Cameroon: From Chantal Biya to Eran Moas, the secret of Ferdinand Ngoh Ngoh’s omnipotence

By Mathieu Olivier
Posted on Wednesday, 5 October 2022 13:20

Image by JA/TAR

Constantly 'threatened', never dismissed, Ferdinand Ngoh Ngoh, the Cameroon presidency’s secretary-general, holds the Etoudi palace’s reins alongside Paul Biya. He exerts this much influence thanks to his connections at the state’s highest level.

Appointed in 2011 as the Secretary General of the President (SGPR), Ngoh Ngoh has spent more than a decade in this position. Although he has been considered for a reshuffle on several occasions, he has managed to remain one of the Etoudi Palace’s masters, with the rank of minister of state.

A former diplomat who worked at the UN in New York, one of his strongest allies within the Cameroon presidency is Chantal Biya. However, he also relies on loyal supporters within the government, security spheres and the economy’s VIPs.

11 years ago, Ngoh Ngoh was appointed as SGPR thanks to the influence of Martin Belinga-Eboutou, a former UN representative in New York, who had been appointed to head the civil cabinet two years earlier, in 2009.

At the time, he sought to improve his relationship with the first lady and had therefore favoured Ngoh Ngoh, who was close to Biya, and originally from the same region (Upper Sanaga) as the latter’s family. He died in 2019.

Ngoh Ngoh can also count on his close relationship with Oswald Baboke, who is the civil cabinet’s current deputy director and a member of the inner circle of the head of state’s wife. The latter counterbalances the more delicate relationship that the secretary-general has with Samuel Mvondo Ayolo, the cabinet director. Ngoh Ngoh is also keen to make allies within Etoudi and has also maintained good relations with Jean-Claude Ayem Moger, President Paul Biya’s influential economic adviser.

As minister of state, Ngoh Ngoh has often been accused of taking advantage of his proximity to Biya to impose himself as an unofficial head of government. Several heavyweights in Yaoundé are in trouble with him, including the justice minister, Laurent Esso, who has regularly opposed him, and prime minister Joseph Dion Ngute.

On the other hand, several other figures owe him a lot. For example, the former minister of sports, and current minister of arts and culture, Pierre Ismaël Bidoung Kpwatt, who, like him, comes from the town of Nanga Eboko. His wife, Habissou Bidoung Kpwatt, is also close to Céline Ngoh Ngoh, the SGPR’s wife.

Ngoh Ngoh also counts among his followers the promising Célestine Ketcha Courtès, minister of housing – who was close to Biya’s mother – and diplomat Achille Bassilekin, who is now in charge of the SMEs portfolio and trained, like him, at Cameroon’s Institute of International Relations.



Ngoh Ngoh can hardly claim to impose his views on the heavyweights of the Cameroonian security services, such as the irremovable delegate general for National Security Martin Mbarga Nguele, head of the Directorate General of External Research Leopold Maxime Eko Eko, or even the minister delegate of defence Joseph Beti Assomo.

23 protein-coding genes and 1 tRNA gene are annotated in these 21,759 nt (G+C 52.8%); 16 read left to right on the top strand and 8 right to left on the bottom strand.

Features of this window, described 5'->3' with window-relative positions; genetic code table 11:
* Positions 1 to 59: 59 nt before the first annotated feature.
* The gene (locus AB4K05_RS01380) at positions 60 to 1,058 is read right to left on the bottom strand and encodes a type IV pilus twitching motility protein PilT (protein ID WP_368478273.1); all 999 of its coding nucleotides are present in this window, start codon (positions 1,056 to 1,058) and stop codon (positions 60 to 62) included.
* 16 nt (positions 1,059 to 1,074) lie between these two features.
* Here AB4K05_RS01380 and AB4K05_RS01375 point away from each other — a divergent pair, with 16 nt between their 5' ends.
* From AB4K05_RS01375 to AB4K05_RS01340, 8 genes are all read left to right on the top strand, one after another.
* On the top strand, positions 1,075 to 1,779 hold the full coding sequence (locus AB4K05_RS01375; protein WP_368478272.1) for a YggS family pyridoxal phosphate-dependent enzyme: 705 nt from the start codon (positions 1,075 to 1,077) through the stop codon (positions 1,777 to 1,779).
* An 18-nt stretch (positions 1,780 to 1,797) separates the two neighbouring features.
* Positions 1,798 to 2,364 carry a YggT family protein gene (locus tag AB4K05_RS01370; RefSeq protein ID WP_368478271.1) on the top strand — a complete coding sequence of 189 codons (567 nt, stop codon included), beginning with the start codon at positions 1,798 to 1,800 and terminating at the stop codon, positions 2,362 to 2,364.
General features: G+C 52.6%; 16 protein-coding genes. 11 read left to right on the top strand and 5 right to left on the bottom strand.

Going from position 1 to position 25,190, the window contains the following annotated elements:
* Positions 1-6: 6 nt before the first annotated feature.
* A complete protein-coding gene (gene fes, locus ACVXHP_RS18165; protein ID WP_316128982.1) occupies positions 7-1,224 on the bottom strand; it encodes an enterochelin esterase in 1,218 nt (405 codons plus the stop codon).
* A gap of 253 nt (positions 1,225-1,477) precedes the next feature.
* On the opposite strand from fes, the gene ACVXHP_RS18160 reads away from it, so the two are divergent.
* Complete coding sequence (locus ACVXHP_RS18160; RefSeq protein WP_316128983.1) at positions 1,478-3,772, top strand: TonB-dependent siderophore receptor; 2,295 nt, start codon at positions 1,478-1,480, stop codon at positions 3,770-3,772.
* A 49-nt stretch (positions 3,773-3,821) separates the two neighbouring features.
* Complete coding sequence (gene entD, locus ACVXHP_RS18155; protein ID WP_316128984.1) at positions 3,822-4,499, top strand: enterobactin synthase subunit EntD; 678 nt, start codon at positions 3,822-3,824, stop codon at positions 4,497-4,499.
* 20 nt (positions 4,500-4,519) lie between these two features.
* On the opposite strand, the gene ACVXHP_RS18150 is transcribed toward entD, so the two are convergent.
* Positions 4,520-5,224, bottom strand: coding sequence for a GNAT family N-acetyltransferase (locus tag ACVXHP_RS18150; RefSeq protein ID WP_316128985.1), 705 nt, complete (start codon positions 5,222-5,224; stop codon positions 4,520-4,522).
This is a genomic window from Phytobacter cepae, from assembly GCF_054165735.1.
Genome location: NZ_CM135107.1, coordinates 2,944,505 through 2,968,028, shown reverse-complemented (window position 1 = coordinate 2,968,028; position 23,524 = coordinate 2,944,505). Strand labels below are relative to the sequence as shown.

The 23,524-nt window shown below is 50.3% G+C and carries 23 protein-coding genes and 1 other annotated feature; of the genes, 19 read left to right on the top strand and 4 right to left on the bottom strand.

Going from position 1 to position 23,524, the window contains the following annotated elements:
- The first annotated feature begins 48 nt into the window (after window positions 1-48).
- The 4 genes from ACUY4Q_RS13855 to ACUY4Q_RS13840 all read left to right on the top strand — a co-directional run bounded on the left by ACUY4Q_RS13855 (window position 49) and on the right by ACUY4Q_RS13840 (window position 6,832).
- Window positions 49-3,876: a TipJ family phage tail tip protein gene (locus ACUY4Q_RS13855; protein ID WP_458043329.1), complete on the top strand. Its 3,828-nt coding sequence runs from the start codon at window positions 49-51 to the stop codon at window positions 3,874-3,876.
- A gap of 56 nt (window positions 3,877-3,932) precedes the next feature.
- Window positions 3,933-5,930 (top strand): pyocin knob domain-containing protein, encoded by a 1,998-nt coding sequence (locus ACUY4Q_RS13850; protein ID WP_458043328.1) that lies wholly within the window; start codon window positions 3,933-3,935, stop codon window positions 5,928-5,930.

However, he is on good terms with minister of territorial administration Paul Atanga Nji, and has an ally in the Secretariat of State for Defence, headed by Galax Yves Landry Etoga, one of his former colleagues at the ministry of external relations (of which he was secretary-general from August 2010 to December 2011).

Other – discreet – influential allies include Biya’s Israeli advisers, who provide counsel on matters of security and surveillance, and notably Eran Moas. This businessman, who is the unofficial supplier of the Rapid Intervention Battalion, is always willing to spend some of his free time with the presidency’s secretary-general, especially at the Kribi seaside resort.

Ngoh Ngoh has also used his position at the Etoudi Palace to place some of his relatives at the head of some of the country’s major administrations. Victor Mbemi Nyaknga is the director-general of the National Electricity Transmission Company, while Bertrand Pierre Soumbou Angoula is still a valuable relay as head of the National School of Administration and Magistracy.

The engineer Joseph Ngo’o, who heads the Public Contracts Regulatory Agency, the presidency’s former chargé de mission Jean-Paul Simo Njonou, director of the National Refining Company and chairman of the board of directors of the Kribi port Cyrus Ngo’o, boss of the Autonomous Port of Douala, and the director-general of the Tax Department Modeste Mopa Fatoing – which allows Ngoh Ngoh to thwart certain ambitions of the minister of finance Louis-Paul Motazé – also appear in this valuable address book.

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